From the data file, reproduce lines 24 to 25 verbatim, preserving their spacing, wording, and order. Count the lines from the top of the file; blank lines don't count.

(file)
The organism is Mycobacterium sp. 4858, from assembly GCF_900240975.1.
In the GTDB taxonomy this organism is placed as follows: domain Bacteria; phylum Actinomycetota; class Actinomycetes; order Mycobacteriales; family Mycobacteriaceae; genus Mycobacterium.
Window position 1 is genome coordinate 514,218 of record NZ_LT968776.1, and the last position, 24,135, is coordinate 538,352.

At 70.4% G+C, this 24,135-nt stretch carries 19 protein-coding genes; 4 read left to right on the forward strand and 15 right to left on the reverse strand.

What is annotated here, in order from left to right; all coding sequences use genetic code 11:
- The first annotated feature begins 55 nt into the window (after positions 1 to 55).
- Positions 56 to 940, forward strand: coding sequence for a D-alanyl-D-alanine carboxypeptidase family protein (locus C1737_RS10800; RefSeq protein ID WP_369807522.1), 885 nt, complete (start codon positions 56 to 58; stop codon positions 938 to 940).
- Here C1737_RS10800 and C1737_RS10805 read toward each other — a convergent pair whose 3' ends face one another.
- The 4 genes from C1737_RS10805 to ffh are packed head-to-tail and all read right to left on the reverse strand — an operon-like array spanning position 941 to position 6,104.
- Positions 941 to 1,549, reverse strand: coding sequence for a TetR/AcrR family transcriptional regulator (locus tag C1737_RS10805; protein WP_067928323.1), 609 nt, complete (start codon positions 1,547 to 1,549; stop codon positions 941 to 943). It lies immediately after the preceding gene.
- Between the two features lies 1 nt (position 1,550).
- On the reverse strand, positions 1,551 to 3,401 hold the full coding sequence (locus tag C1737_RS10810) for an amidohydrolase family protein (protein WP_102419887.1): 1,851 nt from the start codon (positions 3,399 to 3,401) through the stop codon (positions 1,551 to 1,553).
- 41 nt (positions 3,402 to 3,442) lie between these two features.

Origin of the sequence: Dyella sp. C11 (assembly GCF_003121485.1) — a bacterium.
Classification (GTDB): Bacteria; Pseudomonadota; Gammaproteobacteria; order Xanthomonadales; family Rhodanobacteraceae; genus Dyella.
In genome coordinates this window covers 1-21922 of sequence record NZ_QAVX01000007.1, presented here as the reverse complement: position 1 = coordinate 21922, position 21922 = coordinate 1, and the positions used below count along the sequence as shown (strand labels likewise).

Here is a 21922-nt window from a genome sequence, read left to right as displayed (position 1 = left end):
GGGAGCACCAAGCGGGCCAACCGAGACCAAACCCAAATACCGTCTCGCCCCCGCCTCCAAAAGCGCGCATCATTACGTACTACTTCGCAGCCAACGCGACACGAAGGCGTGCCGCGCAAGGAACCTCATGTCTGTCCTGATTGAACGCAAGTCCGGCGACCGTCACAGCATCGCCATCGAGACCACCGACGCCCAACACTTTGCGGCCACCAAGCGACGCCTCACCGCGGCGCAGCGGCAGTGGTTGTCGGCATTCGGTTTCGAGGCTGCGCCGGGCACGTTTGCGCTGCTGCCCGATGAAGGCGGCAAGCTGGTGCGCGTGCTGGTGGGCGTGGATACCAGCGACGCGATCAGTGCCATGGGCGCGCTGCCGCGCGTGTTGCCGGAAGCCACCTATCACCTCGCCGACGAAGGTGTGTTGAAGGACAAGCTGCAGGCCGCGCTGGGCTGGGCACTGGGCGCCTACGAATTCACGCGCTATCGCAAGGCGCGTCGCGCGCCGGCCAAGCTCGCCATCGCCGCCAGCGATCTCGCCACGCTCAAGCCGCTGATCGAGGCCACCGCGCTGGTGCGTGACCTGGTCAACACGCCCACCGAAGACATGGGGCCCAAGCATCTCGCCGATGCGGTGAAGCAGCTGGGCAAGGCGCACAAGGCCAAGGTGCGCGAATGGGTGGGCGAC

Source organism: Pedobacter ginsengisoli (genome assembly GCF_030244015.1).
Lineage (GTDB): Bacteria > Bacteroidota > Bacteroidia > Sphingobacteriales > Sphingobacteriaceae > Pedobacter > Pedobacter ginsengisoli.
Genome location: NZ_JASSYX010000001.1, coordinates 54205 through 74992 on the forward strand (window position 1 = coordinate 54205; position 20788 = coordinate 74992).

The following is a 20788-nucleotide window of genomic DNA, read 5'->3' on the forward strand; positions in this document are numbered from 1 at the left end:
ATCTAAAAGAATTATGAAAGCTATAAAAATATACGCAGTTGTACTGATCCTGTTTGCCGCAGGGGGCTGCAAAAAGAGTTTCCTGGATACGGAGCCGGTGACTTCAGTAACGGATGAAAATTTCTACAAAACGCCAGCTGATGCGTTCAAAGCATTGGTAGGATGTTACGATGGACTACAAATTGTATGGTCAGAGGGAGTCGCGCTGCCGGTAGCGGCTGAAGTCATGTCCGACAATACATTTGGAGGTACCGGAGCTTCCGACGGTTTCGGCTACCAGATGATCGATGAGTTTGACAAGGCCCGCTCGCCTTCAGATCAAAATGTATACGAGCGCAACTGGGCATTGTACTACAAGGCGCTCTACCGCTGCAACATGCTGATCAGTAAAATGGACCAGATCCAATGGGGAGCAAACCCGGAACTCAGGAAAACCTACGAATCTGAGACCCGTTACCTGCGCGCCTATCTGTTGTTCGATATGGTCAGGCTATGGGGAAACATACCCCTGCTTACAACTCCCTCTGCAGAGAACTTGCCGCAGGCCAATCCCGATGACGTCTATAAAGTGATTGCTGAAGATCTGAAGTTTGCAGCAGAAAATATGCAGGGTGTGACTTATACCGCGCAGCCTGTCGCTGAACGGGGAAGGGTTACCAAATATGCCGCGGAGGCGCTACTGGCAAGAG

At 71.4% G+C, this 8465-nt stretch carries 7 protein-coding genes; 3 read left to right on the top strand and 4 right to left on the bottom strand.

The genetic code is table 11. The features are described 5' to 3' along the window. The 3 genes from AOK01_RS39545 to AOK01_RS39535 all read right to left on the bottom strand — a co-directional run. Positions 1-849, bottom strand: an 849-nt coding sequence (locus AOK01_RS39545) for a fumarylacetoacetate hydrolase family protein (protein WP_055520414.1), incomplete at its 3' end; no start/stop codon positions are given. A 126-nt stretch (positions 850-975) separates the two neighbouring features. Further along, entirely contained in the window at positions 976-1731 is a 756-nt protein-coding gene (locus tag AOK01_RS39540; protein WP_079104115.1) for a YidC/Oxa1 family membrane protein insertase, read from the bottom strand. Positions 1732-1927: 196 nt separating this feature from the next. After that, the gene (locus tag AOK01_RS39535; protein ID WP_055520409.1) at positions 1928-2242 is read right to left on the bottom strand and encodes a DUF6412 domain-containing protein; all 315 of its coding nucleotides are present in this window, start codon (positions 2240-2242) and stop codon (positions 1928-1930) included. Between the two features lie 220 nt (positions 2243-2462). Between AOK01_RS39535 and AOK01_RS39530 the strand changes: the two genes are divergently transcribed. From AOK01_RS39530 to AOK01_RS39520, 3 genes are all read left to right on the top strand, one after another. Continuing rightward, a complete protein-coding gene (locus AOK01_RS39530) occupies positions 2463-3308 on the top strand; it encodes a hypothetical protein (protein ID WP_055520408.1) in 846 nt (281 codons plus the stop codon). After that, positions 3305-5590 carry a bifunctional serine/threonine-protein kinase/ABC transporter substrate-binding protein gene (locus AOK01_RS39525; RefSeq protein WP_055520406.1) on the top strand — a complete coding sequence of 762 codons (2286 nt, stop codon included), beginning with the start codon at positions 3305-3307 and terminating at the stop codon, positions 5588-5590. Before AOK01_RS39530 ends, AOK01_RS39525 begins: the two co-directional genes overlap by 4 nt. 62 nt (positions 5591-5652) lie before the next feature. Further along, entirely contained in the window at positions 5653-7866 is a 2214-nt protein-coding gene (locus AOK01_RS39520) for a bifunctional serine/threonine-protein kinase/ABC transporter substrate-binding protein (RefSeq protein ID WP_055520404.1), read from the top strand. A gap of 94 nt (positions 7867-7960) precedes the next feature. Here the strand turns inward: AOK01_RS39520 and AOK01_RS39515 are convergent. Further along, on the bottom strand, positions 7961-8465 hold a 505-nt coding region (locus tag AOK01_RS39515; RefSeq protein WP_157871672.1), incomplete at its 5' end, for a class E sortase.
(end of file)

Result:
At 71.4% G+C, this 8465-nt stretch carries 7 protein-coding genes; 3 read left to right on the top strand and 4 right to left on the bottom strand.

The genetic code is table 11. The features are described 5' to 3' along the window. The 3 genes from AOK01_RS39545 to AOK01_RS39535 all read right to left on the bottom strand — a co-directional run. Positions 1-849, bottom strand: an 849-nt coding sequence (locus AOK01_RS39545) for a fumarylacetoacetate hydrolase family protein (protein WP_055520414.1), incomplete at its 3' end; no start/stop codon positions are given. A 126-nt stretch (positions 850-975) separates the two neighbouring features. Further along, entirely contained in the window at positions 976-1731 is a 756-nt protein-coding gene (locus tag AOK01_RS39540; protein WP_079104115.1) for a YidC/Oxa1 family membrane protein insertase, read from the bottom strand. Positions 1732-1927: 196 nt separating this feature from the next. After that, the gene (locus tag AOK01_RS39535; protein ID WP_055520409.1) at positions 1928-2242 is read right to left on the bottom strand and encodes a DUF6412 domain-containing protein; all 315 of its coding nucleotides are present in this window, start codon (positions 2240-2242) and stop codon (positions 1928-1930) included. Between the two features lie 220 nt (positions 2243-2462). Between AOK01_RS39535 and AOK01_RS39530 the strand changes: the two genes are divergently transcribed. From AOK01_RS39530 to AOK01_RS39520, 3 genes are all read left to right on the top strand, one after another. Continuing rightward, a complete protein-coding gene (locus AOK01_RS39530) occupies positions 2463-3308 on the top strand; it encodes a hypothetical protein (protein ID WP_055520408.1) in 846 nt (281 codons plus the stop codon). After that, positions 3305-5590 carry a bifunctional serine/threonine-protein kinase/ABC transporter substrate-binding protein gene (locus AOK01_RS39525; RefSeq protein WP_055520406.1) on the top strand — a complete coding sequence of 762 codons (2286 nt, stop codon included), beginning with the start codon at positions 3305-3307 and terminating at the stop codon, positions 5588-5590. Before AOK01_RS39530 ends, AOK01_RS39525 begins: the two co-directional genes overlap by 4 nt. 62 nt (positions 5591-5652) lie before the next feature. Further along, entirely contained in the window at positions 5653-7866 is a 2214-nt protein-coding gene (locus AOK01_RS39520) for a bifunctional serine/threonine-protein kinase/ABC transporter substrate-binding protein (RefSeq protein ID WP_055520404.1), read from the top strand. A gap of 94 nt (positions 7867-7960) precedes the next feature. Here the strand turns inward: AOK01_RS39520 and AOK01_RS39515 are convergent. Further along, on the bottom strand, positions 7961-8465 hold a 505-nt coding region (locus tag AOK01_RS39515; RefSeq protein WP_157871672.1), incomplete at its 5' end, for a class E sortase.